Child support is money paid from the noncustodial parent to the custodial parent in order to ensure that the child has its basic needs met. The standard for child support is to allow for a lifestyle that is reasonably comparable to when the parents resided together.
Parents going through divorce may have various concerns regarding support obligations. The following information covers common questions about child support in Short Hills. For further advice on your circumstances, consult a knowledgeable attorney at our firm.
The amount of child support is determined using New Jersey support guidelines. Our law firm uses computer programs that help evaluate what the guidelines calculation will be for child support. In very high-income cases, the amount is calculated based upon a number of statutory factors, but there is a presumption in favor of using the child support guidelines.
First, the court will look at the incomes of both of the parents and input that into the guidelines. Next, the basic child support amount is calculated by deducting Mandatory Union Dues and contributions to pensions. Finally, that amount is separated based upon the amount of time each parent has with the child. If you have questions about your appropriate child support obligation, you should consult a skilled attorney who can run the guidelines for you.
In New Jersey, case law clearly establishes that child support and parenting time are two separate obligations. You are entitled to see your child if you have not had an order entered that would restrict your access to them. Therefore, if you are being denied the right to see your child, you should contact an attorney who could assist in asking for a court order to establish parenting time.
However, you should not resort to self-help and modify your child support obligation. The court will not look favorably upon you, and you will ultimately be required to pay the support that you withheld.
In New Jersey, termination of parental rights also ends the obligation to pay child support. However, a father in Short Hills cannot unilaterally terminate his child support obligation or his parental rights. In order to terminate one’s parental rights, the state must initiate that action or the parent seeking to terminate his or her rights must have a third party, such as a stepparent, who can take over the parental role.
For instance, if a mother has remarried and her husband is eligible and wants to adopt the child, he can contact the stepfather. If the stepfather chooses, they can initiate an action to terminate his rights. Once there is a final judgment ending his parental rights, his child support obligation is also terminated.
The termination of child support in Short Hills is based upon the age of emancipation of the child. A child becomes emancipated in New Jersey when they move beyond the sphere of influence of their parents and are deemed self-supporting. If a child is handicapped, several questions may be asked. How can the child take care of him or herself? At what point is it appropriate that that child be required to do so?
In order to determine the answers, the court will want to know what the child’s specific limitation is, whether or not they have any vocational abilities, and what can be done in order to ensure that they can support themselves. Because these cases involve fact-specific analysis, you should consult an experienced lawyer about your special-needs child to determine whether they will be able to become emancipated.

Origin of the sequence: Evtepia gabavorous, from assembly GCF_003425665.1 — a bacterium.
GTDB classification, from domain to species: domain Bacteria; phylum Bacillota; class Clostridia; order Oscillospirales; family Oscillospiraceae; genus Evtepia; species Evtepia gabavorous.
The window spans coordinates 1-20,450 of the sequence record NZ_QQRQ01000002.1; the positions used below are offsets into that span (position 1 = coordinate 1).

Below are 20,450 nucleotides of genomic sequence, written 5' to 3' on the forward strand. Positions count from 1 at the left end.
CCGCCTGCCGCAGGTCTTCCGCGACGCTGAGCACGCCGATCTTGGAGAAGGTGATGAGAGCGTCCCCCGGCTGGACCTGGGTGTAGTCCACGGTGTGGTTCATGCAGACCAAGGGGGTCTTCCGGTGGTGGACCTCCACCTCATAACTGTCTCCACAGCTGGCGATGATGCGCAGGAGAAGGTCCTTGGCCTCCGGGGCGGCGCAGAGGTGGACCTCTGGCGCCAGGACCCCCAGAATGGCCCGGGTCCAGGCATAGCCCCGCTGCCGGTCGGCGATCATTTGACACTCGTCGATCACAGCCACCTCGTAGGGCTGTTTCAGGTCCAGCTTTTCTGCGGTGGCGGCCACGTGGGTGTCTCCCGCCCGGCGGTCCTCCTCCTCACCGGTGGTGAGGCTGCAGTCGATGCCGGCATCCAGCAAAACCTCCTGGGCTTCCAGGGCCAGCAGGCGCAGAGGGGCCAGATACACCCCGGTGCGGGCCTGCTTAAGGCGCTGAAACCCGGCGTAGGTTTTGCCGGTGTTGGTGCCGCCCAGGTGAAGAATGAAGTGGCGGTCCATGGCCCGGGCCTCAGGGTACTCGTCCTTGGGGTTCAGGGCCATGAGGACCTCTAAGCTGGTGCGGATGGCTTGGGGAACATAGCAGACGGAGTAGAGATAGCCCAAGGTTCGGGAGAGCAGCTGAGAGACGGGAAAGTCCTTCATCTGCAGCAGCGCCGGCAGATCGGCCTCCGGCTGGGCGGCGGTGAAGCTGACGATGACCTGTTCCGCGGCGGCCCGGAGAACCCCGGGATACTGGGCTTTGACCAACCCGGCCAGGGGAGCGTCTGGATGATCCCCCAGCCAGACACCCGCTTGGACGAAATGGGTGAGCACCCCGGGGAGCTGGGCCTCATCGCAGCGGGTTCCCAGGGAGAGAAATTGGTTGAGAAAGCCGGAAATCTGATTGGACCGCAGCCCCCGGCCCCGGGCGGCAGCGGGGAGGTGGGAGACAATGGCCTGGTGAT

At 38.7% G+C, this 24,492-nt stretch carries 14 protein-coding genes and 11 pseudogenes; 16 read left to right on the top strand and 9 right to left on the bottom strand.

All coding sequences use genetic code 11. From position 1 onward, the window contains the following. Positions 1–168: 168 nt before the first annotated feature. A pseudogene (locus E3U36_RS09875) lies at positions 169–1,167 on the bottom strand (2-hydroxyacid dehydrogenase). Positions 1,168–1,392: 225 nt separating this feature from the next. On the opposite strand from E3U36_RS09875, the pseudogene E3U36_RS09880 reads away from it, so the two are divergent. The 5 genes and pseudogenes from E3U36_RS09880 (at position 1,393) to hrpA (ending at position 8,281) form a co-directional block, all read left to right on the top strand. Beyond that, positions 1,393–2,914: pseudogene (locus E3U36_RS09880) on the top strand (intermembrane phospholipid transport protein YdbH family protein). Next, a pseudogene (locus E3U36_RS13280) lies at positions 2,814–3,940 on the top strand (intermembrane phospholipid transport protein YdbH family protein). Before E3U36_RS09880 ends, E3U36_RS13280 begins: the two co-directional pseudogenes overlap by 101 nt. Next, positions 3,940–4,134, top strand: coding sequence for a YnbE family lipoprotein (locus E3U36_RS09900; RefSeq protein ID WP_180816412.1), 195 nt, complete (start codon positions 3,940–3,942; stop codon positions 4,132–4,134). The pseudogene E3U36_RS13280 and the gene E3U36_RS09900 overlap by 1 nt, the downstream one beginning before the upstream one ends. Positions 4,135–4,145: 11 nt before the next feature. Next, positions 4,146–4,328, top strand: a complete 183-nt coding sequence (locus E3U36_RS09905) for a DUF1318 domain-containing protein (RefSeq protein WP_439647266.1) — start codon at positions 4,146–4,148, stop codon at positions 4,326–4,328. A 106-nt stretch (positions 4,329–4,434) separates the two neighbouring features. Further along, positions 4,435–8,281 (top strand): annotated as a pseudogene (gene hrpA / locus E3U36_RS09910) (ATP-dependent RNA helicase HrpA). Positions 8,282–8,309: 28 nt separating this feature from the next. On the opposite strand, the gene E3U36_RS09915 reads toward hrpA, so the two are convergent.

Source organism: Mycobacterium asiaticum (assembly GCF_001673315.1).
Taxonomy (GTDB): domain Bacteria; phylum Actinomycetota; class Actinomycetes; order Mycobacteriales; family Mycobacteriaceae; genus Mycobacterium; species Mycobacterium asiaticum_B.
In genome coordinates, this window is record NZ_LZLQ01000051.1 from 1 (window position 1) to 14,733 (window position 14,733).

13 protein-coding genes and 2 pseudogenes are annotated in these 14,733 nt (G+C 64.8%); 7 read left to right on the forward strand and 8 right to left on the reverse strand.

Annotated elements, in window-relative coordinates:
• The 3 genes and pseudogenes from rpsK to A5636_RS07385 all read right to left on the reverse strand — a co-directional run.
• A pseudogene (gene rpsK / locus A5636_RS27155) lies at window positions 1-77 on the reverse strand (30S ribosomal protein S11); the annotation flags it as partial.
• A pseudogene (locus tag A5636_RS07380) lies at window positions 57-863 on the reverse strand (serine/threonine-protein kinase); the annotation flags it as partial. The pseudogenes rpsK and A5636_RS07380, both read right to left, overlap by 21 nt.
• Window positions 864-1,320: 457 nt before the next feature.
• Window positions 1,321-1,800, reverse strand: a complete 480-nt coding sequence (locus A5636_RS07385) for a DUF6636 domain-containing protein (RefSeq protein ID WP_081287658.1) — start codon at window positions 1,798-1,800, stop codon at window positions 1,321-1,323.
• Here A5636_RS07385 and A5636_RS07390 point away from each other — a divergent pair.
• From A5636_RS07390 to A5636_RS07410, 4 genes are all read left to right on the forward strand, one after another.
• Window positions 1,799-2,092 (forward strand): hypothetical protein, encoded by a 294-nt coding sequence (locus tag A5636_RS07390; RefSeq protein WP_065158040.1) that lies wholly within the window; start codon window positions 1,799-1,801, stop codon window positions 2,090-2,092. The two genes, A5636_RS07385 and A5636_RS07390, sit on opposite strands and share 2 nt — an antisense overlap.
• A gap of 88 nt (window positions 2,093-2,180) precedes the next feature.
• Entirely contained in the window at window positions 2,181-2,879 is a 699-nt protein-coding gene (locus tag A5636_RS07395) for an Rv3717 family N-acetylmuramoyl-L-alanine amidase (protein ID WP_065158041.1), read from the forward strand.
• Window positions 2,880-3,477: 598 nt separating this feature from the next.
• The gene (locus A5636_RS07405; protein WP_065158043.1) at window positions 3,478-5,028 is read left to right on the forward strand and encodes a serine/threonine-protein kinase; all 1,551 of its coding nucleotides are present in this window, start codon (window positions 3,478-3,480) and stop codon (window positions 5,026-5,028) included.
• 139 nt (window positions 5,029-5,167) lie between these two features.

If you remarry and have additional children to support, you can seek a modification of your original support obligation. In order to do this, the court must know the ages of your new children as well as the earning capacity of your home and new spouse. If your spouse is a stay-at-home partner, there will be income imputed to them so that the court can determine what the appropriate support obligation is for your new children. That amount will then be used to reduce how much you pay to your original supportive child.
Generally speaking, once you have agreed to waive support in any form in the agreement, you are going to be stuck with that waiver. You cannot come into court and simply ask that the court undo your agreement. The reason for this is that the court will presume that the other party has relied upon your waiver of support in consideration of other provisions of your agreement.
Additionally, there is an anti-retroactivity statute in New Jersey which bars the retroactive modification of support. If you have a question about a waiver in your agreement that you want to have modified or undone, you should discuss your circumstances with a seasoned attorney.
Child support is typically determined based on the amount of time that each parent has with the child. When the noncustodial parent has enough visitation time with the child, i.e., at least two overnights per week, that it can be considered a joint custodial arrangement, there will be a substantial change in child support. Outside of that, any change in visitation time by the noncustodial parent is only going to modify their support obligation by a very small amount.
These common questions about child support in Short Hills do not cover every possible scenario for divorced parents. As such, those who wish to determine their child support amount, modify a previous arrangement, or get advice for their specific circumstances should consult with the legal team at Williams Law Group, LLC. One of our knowledgeable lawyers could answer any remaining questions you may have. Call today for a consultation.